The government of Liberia and the European Union have signed a new Sustainable Fisheries Partnership Agreement as well as an associated Protocol of a 5 year duration. The Protocol allows access to 28 EU purse seiners and 6 long-line vessels, based on a reference tonnage of 6 500 tonnes, for tuna and other migratory fish species. The EU will pay Liberia an average annual compensation of € 650 000 (or approx. 730.00 USD), out of which 50% is earmarked to support the fisheries policy of Liberia. The Protocol also aims to (i) reinforce cooperation between Liberia and the EU, especially in their fight against illegal, unreported and unregulated (IUU) fishing; (ii) provide sectoral support to help Liberia reinforce its fisheries monitoring, control and surveillance capacity; (iii) to enhance scientific cooperation and promote the development of the fishing sector of Liberia.

The European Parliament is in the stage of drafting a proposal for a decision on the Council decision on the conclusion of the Protocol setting out the fisheries opportunities and financial contribution provided for in the Fisheries Partnership Agreement between the EC and the Republic of Guinea Bissau. So far, there is no consensus on the draft opinion. Nirj Deva MEP, member of the Committee on Development even calls on the Committee on Fisheries, as the committee responsible, to recommend that Parliament decline to give its consent to the Fisheries Partnership Agreement.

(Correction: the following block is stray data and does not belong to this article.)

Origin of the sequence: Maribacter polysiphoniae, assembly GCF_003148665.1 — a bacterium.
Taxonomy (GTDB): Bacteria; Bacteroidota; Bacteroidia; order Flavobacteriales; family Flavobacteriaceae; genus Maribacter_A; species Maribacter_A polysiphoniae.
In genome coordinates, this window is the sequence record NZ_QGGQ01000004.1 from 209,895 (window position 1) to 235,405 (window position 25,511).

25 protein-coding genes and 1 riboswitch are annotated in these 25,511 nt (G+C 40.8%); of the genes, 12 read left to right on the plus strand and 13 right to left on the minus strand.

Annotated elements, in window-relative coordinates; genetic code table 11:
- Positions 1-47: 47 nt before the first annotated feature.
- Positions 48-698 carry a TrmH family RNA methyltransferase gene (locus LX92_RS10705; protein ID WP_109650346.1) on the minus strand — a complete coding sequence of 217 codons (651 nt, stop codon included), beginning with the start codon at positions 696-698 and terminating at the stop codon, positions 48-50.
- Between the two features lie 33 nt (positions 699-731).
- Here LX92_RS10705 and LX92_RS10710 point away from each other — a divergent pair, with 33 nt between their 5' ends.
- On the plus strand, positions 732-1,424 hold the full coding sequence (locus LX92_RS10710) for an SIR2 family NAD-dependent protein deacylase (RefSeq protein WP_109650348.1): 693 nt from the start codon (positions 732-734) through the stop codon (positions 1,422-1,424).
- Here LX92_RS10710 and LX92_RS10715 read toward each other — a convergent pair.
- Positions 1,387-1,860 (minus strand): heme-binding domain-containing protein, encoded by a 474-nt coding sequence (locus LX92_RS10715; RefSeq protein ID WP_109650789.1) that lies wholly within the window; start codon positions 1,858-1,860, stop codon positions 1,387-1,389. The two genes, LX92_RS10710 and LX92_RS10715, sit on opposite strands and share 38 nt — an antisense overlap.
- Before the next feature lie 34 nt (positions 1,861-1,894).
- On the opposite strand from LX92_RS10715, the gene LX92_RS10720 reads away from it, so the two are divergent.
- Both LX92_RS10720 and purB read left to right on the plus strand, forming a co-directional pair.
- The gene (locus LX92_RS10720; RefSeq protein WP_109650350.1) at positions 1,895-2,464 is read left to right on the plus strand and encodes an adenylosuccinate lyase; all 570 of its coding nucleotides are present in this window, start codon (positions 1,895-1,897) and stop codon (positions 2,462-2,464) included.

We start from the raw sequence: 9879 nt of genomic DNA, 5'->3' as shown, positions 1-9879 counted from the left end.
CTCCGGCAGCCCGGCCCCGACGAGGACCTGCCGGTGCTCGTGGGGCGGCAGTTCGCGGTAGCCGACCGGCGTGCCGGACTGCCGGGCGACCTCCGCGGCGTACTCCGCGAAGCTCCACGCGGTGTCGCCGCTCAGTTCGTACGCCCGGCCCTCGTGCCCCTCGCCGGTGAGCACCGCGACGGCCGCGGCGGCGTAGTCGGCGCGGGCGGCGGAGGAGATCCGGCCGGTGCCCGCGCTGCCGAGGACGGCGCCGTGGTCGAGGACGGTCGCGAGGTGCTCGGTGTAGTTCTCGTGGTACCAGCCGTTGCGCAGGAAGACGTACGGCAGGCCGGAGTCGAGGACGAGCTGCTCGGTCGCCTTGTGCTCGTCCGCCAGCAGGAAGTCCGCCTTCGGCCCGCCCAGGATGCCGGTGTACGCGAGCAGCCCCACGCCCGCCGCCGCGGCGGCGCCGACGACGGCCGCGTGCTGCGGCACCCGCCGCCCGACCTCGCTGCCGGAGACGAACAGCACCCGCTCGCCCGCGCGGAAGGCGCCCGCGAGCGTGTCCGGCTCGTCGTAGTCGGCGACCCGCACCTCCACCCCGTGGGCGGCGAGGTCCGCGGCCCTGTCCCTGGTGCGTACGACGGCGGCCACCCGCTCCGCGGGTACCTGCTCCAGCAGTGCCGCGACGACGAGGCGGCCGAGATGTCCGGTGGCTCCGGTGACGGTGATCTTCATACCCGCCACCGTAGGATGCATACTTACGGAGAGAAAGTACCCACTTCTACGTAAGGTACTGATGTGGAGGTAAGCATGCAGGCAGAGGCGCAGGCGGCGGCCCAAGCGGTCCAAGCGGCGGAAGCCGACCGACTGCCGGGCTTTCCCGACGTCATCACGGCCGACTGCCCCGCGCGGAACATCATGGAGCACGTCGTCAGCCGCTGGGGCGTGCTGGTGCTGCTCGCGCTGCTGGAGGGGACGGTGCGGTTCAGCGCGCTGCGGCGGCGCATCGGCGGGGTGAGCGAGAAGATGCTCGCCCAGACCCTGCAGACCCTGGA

In the blog of the E15 initiative, Milton Naughton, Executive Director of the Caribbean Regional Fisheries Mechanism (CRFM) explains why illegal, unreported and unregulated (IUU) fishing remains high on the international agenda, but also the disproportionate effects it has for Small Island Developing States (SIDS). In relation to the EU’s IUU activities Naughton notes, ‘the EU seems not to be going after its own member states and nationals who are engaged in IUU fishing with the same intensity, as it does against third states that compete with its fleet on the high seas.’ The blog warns of the heightened competitive risks that may arise and disproportionately affect small-scale operators. It also recognizes that unilateral measures are not always effective in tackling IUU.

Wednesday, 17 June 2015

The European Parliament Committee on Fisheries shall have a public hearing on eco-labeling of fisheries products on 16th June. Eco-labeling schemes was first addressed in the Commission Communication on the Future for the Market on Fisheries Products in the EU in 1997, and has gained momentum since the introduction of the reformed Common Fisheries Policy in 2002. Additionally, international momentum has also been created with the adoption of the United Nations Food and Agriculture Organisation (FAO) guidelines on "eco-labeling for fish and fisheries products from marine fisheries." It has been recognized however, that the recent increase in the number of eco-labeled products creates difficulties in terms of competition, trade and consumer protection policies and has put the issue back on the agenda.

Wednesday, 10 June 2015

The European Union has approved 190 million in funds for fisheries projects in Angola, to be disbursed up until 2020. This commitment is consistent with the policies and commitments made by Angola in the area of the Millennium Development Goals. The United Nations Food and Agriculture Organisation (FAO) has also announced support for cooperation agreements in the 2013/2017 period targeting aquaculture, fishing conservation and sale projects. Chief economist of the African Development Bank (AfDB) in Angola Mamadou Diallo said the results achieved to date had encouraged the FAO to increase support for another ten projects funded for the 2016/2017 period by providing US$11 million.